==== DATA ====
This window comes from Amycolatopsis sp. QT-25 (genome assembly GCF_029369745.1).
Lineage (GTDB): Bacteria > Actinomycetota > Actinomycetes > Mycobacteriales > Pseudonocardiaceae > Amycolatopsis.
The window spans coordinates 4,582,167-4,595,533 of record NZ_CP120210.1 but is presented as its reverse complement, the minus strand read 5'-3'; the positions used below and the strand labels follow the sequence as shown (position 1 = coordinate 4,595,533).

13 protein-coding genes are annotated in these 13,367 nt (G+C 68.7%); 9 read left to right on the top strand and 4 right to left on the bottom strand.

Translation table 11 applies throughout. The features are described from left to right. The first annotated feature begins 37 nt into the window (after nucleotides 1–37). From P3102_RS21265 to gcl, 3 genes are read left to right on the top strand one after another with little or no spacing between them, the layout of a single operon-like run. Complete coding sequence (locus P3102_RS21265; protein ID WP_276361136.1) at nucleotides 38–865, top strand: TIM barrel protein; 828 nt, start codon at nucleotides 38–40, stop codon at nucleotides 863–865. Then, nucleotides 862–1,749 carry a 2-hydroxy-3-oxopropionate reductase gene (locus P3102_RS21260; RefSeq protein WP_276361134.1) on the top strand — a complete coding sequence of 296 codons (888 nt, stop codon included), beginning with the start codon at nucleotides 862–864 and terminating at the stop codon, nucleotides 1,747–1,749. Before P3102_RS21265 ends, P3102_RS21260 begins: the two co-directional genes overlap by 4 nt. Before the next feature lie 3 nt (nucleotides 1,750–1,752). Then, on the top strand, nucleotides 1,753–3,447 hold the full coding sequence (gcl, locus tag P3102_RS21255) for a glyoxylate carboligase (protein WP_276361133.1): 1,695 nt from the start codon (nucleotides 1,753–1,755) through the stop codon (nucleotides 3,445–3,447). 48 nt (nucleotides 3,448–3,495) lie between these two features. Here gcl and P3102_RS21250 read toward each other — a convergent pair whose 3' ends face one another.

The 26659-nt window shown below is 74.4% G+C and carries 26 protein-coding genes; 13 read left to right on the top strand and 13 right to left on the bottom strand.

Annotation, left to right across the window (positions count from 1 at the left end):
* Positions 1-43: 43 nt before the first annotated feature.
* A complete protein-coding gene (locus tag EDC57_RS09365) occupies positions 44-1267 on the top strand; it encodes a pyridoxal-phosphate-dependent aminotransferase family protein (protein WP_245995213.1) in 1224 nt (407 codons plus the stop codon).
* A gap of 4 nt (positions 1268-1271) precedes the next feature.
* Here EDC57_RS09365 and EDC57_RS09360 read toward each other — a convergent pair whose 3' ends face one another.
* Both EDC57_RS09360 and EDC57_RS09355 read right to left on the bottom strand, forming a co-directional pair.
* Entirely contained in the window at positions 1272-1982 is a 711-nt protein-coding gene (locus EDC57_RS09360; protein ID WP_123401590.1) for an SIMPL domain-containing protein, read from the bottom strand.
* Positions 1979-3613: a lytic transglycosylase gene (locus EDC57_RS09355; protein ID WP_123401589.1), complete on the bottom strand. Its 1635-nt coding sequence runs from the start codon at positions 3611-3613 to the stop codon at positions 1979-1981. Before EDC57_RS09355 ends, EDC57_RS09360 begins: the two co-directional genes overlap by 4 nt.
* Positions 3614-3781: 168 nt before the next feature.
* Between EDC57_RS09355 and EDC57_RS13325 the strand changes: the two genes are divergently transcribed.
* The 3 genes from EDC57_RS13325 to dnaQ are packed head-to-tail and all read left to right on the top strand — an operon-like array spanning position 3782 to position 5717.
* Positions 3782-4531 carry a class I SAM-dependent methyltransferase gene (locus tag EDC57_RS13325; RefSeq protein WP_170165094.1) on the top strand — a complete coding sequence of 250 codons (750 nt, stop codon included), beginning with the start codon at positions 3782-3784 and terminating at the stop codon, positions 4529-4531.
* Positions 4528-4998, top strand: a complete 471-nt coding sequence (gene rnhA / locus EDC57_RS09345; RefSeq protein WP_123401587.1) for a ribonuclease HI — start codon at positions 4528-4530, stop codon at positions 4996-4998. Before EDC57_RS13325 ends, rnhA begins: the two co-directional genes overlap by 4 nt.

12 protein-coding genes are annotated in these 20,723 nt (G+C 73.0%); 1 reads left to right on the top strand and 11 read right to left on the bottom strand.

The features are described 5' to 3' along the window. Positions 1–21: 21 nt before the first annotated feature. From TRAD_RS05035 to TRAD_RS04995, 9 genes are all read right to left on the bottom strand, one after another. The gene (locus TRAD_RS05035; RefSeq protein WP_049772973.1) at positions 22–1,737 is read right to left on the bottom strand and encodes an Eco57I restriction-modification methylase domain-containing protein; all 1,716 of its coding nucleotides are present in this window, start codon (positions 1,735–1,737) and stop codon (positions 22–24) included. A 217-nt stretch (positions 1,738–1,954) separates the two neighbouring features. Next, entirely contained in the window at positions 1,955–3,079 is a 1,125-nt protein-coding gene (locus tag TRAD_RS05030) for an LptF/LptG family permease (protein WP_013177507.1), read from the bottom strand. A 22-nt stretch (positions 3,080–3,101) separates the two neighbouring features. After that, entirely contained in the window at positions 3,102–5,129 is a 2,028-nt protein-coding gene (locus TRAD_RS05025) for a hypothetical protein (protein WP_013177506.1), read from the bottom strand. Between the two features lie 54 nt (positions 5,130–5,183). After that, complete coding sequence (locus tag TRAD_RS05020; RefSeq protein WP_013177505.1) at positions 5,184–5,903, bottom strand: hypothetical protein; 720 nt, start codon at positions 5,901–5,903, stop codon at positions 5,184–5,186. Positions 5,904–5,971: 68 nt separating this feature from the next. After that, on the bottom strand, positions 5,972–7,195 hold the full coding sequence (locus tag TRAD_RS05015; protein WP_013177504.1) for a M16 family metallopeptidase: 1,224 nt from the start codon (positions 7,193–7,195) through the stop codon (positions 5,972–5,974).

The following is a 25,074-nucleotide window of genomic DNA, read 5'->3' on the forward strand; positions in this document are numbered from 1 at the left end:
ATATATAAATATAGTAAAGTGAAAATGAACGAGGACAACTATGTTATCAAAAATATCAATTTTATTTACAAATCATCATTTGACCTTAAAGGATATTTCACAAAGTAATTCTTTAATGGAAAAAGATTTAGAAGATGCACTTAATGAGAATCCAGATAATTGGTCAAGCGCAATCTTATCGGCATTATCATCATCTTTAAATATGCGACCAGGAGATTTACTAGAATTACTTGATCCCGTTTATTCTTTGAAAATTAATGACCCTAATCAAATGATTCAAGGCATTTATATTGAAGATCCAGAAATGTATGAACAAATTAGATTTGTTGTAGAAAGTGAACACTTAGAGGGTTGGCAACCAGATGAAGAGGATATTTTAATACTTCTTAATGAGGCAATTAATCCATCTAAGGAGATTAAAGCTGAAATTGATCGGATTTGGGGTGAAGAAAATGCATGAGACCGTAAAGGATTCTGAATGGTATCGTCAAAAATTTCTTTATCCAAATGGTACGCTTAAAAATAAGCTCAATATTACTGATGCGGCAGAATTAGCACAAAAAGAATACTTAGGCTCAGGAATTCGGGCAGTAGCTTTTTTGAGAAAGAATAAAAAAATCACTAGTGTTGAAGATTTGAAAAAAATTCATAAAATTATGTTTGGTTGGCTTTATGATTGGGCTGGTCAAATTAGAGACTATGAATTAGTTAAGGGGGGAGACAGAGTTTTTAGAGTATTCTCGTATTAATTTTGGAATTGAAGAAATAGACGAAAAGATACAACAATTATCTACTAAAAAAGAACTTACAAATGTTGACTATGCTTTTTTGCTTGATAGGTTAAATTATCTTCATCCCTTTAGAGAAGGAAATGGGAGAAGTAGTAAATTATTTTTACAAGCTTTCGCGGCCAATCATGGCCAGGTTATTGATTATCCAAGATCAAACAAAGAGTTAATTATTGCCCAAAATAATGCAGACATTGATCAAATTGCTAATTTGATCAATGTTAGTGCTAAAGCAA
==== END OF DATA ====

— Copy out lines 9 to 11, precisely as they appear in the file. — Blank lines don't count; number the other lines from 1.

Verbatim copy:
* A complete protein-coding gene (locus tag EDC57_RS09365) occupies positions 44-1267 on the top strand; it encodes a pyridoxal-phosphate-dependent aminotransferase family protein (protein WP_245995213.1) in 1224 nt (407 codons plus the stop codon).
* A gap of 4 nt (positions 1268-1271) precedes the next feature.
* Here EDC57_RS09365 and EDC57_RS09360 read toward each other — a convergent pair whose 3' ends face one another.